There’s good news when it comes to tire-wear, too. After several months of use, mostly loaded, these tires have held up incredibly well. I chatted to Andy Cox, aka @doubletrackfanatic and @europeandividetrail, and after a couple of years of riding this way and that across the dirts roads of Europe, he concurred. Andy claimed to have even eeked 10,000km of mixed terrain out of a set. Granted, he ran them until the last iota of life had been squeezed from them, but still, that’s quite something. In terms of running tubeless, the tire walls feel robust, even on the lightweight version. I noticed some peeling of the branding over time, but it didn’t affect the integrity of the tire or cause any sealant to weep.
In fact, I liked them so much that it was somewhat grudgingly that I eventually removed them, mainly because I was headed to the Peak and Lake District, where a chunky tire is definitely preferred. For a while, I simply ran a knobblier tire up front and left the rear as it was, given the dry and dusty summer conditions.
Bear in mind that fitting these tires will likely drop your BB a touch, and it’s something I noticed on rocky singletrack. But seeing as they’re primarily intended for reasonable-quality dirt roads, I don’t see it being an issue. And note that the rocky singletrack itself wasn’t an issue, as long as conditions were dry. Speaking of moisture, you’re probably best of steering well clear of the G-Ones in muddy conditions. Between their wide volume (plus tires have a tendency to plane through mud, not dig in and bite) and shallow tread, gloop is not where they want to be.
Widthwise, I ran mine on Jones C-rims that measure a massive 49mm internally, and they fit better than I expected. They’re pretty much true to size too: 72.5mm (2.85″) on the C-rims, so likely a little less (but a touch taller) on WTB Scrapers. In any case, they’ll mount perfectly on rims between 30 and 45mm in internal width, ensuring you have sufficient sidewall stability. I didn’t have any issues in setting them up tubeless, either, even with a standard floor pump. I ran them between 15-20 psi, though they have a recommended rating of 20 psi minimum.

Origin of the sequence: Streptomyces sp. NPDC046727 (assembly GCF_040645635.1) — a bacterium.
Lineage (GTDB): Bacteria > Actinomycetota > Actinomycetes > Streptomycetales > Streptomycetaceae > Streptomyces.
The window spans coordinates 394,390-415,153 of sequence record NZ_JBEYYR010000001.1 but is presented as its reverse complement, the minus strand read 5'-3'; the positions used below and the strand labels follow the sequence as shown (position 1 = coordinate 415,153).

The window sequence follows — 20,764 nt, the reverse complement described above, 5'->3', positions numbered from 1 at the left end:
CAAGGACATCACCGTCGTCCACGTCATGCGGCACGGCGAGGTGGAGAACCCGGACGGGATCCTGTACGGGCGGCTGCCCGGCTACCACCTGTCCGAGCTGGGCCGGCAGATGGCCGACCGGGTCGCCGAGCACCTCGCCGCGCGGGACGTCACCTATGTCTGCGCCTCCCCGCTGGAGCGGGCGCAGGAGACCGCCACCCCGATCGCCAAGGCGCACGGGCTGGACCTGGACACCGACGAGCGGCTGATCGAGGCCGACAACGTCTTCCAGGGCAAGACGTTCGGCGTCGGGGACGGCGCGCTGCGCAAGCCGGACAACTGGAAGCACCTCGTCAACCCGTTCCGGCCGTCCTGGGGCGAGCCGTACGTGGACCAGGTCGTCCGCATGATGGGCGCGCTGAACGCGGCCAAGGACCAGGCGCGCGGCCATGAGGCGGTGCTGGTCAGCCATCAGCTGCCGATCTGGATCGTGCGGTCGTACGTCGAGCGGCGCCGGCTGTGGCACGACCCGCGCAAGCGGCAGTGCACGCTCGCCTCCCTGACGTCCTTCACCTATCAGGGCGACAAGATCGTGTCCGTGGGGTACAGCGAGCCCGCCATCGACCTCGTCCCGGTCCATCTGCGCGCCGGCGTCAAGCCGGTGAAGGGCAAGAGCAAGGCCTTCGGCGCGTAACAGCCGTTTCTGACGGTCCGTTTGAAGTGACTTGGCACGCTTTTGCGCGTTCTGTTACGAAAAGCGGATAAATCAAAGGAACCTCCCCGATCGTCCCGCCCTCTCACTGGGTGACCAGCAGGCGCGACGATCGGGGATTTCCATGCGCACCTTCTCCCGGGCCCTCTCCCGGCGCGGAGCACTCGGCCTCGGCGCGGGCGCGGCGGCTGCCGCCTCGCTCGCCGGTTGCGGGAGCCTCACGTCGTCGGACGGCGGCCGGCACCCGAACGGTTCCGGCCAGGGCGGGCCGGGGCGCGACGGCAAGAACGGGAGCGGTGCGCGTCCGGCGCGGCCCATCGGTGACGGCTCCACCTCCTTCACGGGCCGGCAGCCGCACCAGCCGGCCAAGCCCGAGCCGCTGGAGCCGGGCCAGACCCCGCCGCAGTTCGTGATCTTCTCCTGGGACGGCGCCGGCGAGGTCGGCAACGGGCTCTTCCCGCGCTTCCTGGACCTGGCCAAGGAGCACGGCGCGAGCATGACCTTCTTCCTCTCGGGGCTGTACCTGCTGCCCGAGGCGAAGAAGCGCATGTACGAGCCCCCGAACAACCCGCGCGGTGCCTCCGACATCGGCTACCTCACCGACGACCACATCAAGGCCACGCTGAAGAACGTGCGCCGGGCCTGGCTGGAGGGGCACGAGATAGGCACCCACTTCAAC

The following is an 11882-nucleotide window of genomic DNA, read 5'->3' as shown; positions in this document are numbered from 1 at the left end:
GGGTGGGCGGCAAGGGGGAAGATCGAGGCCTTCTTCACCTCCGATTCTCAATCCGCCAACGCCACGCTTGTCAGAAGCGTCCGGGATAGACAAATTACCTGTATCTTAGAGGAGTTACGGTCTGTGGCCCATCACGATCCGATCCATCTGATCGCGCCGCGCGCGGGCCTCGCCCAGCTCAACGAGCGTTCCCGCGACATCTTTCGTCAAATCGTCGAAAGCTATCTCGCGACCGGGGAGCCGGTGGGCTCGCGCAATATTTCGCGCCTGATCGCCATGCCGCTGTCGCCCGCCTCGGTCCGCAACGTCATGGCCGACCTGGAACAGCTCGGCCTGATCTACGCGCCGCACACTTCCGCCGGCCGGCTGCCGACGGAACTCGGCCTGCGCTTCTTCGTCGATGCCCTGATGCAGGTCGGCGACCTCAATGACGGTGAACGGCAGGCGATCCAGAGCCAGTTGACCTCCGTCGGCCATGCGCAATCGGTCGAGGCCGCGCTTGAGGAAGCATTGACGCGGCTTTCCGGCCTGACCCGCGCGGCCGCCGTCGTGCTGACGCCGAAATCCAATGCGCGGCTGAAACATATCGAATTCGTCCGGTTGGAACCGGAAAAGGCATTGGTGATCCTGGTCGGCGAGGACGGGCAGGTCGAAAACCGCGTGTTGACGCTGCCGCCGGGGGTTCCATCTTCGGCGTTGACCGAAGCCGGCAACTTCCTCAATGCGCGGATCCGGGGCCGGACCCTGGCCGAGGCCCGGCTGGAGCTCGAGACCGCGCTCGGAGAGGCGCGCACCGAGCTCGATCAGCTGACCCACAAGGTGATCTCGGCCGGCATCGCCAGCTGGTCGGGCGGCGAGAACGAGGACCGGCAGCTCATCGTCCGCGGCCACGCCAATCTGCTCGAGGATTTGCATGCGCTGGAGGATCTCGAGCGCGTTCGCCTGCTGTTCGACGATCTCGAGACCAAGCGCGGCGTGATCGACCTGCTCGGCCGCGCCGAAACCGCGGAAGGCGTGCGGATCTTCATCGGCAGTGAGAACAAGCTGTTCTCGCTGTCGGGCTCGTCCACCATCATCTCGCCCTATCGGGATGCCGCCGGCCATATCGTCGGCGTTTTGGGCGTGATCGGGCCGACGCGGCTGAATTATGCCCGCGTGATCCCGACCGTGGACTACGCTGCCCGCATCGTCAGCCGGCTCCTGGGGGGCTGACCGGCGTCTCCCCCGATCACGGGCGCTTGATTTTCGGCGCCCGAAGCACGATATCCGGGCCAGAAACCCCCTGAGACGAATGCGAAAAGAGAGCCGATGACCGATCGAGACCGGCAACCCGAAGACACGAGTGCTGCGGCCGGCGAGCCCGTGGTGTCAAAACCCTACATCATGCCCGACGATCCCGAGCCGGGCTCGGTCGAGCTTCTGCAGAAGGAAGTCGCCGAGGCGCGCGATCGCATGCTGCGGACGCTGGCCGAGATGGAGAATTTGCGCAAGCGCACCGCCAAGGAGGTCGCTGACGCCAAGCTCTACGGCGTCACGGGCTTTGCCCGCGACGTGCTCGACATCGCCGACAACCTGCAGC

Aside from the Jones SWB that’s pictured, I could see this as a fantastic tire to throw on the Surly Bridge Club I reviewed a while back. I’m sure it would have a similar effect and turn it into a fast, gravel munching machine. I wish they were available as a 29 x 2.6 or 2.8″, as I can think of a lot of other bikes that would benefit from them for dirt road bikepacking. As it is, they max out at a 2.25″. The G-One Speeds, on the other hand, aren’t available in a 27.5 x 2.8″, but can be found in a 29 x 2.35″.
As you can see, the 27.5 x 2.8″ version packs small, making it a good spare tire on a long trip. I’ll be stockpiling them if they ever get dropped from Schwalbe’s line!
- Tires tested Schwalbe G-One Allround 27.5 x 2.8″
- Weight 655g
- Price $85/tire
- Manufacturer’s details Schwalbe
I’ll go all out and say that these tires have redefined what I believe a plus bike is capable of (enjoyably, at least). When folks have previously insisted, “Those bikes must be hard work on paved roads,” I’ve grudgingly admitted it’s true, pointing out that pavement isn’t the place where a plus bike shines, and that yes, asphalt stints can be a chore. But thanks to Schwalbe’s G-One Allrounds, I can now claim that a 27.5+ bike is one of the most versatile bikes you can own, covering everything from paved and dirt road riding to ‘proper’ mountain biking.
I’d consider them ideal for almost any long-distance dirt road tour, particularly where paved surfaces – of all qualities – are likely to play their part. Obviously the looser the terrain, the more you’ll benefit from a tire with a more aggressive tread pattern, particularly at the front, such as a WTB Ranger Tough. But for the vast majority of what many of us end up riding – namely decent forest roads, some roughstuff, and the inevitable pavement bouts – these tires are absolutely perfect.
Now go try out a set and see for yourself!